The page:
The real question is, has the Rockefeller Foundation really divested itself of Exxon?  Such a superficial article sounds an alarm in my head.  It seems encouraging that the company leadership has taken an anti-carbon tax stance.  It could easily be just so much posturing.  Superficially, this pick looks interesting and hopeful.  The carbon-tax is one of the darling projects of the Rothschild dynasty, and so it is of the Rothschild mafia don in the US: David Rockefeller.  I don't think one of their controlled opposition would be calling the Rockefellers conspirators, but they are "devilishly" clever in putting their agents in places of authority and control.  I'd say he looks hopeful, but watch him carefully.

Putin should be advised that Exxon is descended from a Standard Oil (slap-on-the-wrist) breakup; and thus, Rockefeller affiliated.  The Rockefellers' Chase Bank is the most powerful of the Fed banks; and the Fed probably serves the Rothschilds.  After all, when the first president of the Fed died, they had to send an envoy to Baron Rothschild in England, to see who the next chairman of the Fed should be.  I am not saying Exxon still serves the Rockefellers (probably via majority ownership by the Rockefeller Foundation), or that Rothschild-affiliated parties still control it - but the possibility is still there.  The Russians, after all, have already had a difficult time with the Rothschild's secretly owning one or more of their refineries.

Offline ThomasPaine2008

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Re: Candidates for the important Secretary of State post
« Reply #2 on: December 19, 2016, 10:07:50 am »
It is historic and encouraging that Tillerson has seems to be charting a different path for Exxon/Mobil from the Rockefellers.  He has addressed the CFR:

he said:

"I also feel at home because the Council was founded on a number of beliefs that I share and that I trust most of you do, as well, and that is the belief in the promise of international engagement and in the potential for global approaches to meeting this nation's challenges."

While being isolationist is probably not wise, protecting our industry with a reasonable amount of protectionist trade policy probably is, and not getting stampeded into every NWO war opportunity that comes along probably is not.  We probably should not even be thinking about wage parity with other nations, but whether the workers are being treated humanely by their employers, and whether workers are getting a reasonable percentage of the pie.  That probably lets out Chinese 12 hour/day, six days/week sweatshops.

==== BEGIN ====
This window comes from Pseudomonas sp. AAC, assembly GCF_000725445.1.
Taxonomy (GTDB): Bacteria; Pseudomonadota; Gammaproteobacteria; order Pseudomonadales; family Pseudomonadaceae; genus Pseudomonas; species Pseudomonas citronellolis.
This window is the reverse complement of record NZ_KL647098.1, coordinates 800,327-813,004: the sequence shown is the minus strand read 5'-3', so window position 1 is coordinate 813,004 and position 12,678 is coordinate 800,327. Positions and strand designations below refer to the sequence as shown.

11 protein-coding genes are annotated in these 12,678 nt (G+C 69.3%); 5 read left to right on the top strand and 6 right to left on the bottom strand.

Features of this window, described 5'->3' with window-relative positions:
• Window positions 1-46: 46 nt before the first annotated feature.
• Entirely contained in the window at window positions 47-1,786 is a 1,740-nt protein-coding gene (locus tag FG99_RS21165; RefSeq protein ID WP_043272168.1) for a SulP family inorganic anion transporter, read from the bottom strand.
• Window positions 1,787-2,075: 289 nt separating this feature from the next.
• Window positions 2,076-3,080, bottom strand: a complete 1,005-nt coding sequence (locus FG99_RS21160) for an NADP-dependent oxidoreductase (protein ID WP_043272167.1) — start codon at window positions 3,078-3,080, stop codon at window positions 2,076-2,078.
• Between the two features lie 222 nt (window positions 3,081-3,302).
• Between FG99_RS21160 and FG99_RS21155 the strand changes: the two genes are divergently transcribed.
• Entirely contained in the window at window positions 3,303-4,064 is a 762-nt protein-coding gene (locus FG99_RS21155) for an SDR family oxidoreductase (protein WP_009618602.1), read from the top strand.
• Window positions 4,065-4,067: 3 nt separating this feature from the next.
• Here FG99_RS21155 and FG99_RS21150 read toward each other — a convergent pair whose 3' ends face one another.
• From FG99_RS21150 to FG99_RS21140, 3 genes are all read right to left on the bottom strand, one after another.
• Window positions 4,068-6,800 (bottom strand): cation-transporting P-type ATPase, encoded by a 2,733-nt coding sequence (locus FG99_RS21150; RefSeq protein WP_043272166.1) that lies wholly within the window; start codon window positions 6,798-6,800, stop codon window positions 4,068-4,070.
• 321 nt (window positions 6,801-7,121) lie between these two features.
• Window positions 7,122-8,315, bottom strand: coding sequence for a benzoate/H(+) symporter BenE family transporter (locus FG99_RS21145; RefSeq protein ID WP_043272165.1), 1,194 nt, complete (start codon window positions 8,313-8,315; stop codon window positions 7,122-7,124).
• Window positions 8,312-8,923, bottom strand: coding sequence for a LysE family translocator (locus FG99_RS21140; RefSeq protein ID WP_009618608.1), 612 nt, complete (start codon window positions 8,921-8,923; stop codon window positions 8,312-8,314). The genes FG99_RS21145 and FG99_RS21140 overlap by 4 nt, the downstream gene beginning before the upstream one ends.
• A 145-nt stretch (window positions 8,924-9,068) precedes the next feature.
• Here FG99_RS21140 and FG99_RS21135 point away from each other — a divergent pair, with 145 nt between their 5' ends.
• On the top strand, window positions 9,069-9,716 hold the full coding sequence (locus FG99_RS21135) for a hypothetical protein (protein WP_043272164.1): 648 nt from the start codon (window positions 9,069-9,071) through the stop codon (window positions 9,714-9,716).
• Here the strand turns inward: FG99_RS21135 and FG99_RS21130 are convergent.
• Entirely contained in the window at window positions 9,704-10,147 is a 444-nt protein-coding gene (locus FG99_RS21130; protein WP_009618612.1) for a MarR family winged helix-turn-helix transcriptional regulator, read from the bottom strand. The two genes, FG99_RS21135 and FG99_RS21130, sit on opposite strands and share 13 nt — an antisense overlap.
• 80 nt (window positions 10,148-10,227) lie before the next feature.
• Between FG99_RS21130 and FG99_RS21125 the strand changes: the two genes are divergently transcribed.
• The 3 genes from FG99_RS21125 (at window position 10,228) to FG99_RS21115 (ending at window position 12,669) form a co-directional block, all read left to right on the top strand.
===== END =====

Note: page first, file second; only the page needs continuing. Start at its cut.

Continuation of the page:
Anyway, with Tillerson, we also might doubt his real distance from the company's former oil barons' part owners, the Rockefellers, since Exxon is listed as a multiple donor to David Rockefeller's CFR:

Noting that, that would give me grave doubts about trusting his supposed distance from the CFR, or at least, the puppet-masters behind it.

Offline jofortruth

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Re: Candidates for the important Secretary of State post
« Reply #3 on: January 24, 2017, 04:45:51 pm »
Exclusive—Democratic Sen. Joe Manchin Backs Rex Tillerson for Secretary of State: Trump’s Pick ‘Honorable and Patriotic’

ExxonMobil CEO: ‘What good is it to save the planet if humanity suffers?'

The Globe and Mail

Published Thursday, May. 30 2013, 7:21 AM EDT
Last updated Thursday, May. 30 2013, 8:39 AM EDT

Here’s what the chief executive officer of ExxonMobil Corp. told shareholders yesterday:
“What good is it to save the planet if humanity suffers?”

Rex Tillerson was responding to issues raised by environmental activists, who, according to reports of the annual meeting, wanted the world’s biggest oil company to establish greenhouse gas emission targets.

Shareholders voted that down, by 3 to 1. They also nixed a proposal to ban discrimination where sexual orientation is concerned.

Mr. Tillerson, according to The Associated Press, said that cutting back on using oil would make it more difficult to help some billions of people living in poverty.

The CEO, according to the Houston Chronicle, agreed climate change is a major issue, but he questioned what activists say should be a goal of carbon in the atmosphere of less than 350 parts per million.

“We do not see a viable pathway with any known technology today to achieve the 350 outcome that is not devastating to economies, societies and peoples’ health and well-being around the world,” he said.

“So the real question is, do you want to keep arguing about that and pursuing something that cannot be achieved at costs that will be detrimental? Or do you want to talk about what’s the path we should be on and how do we mitigate and prepare for the consequences as they present themselves?“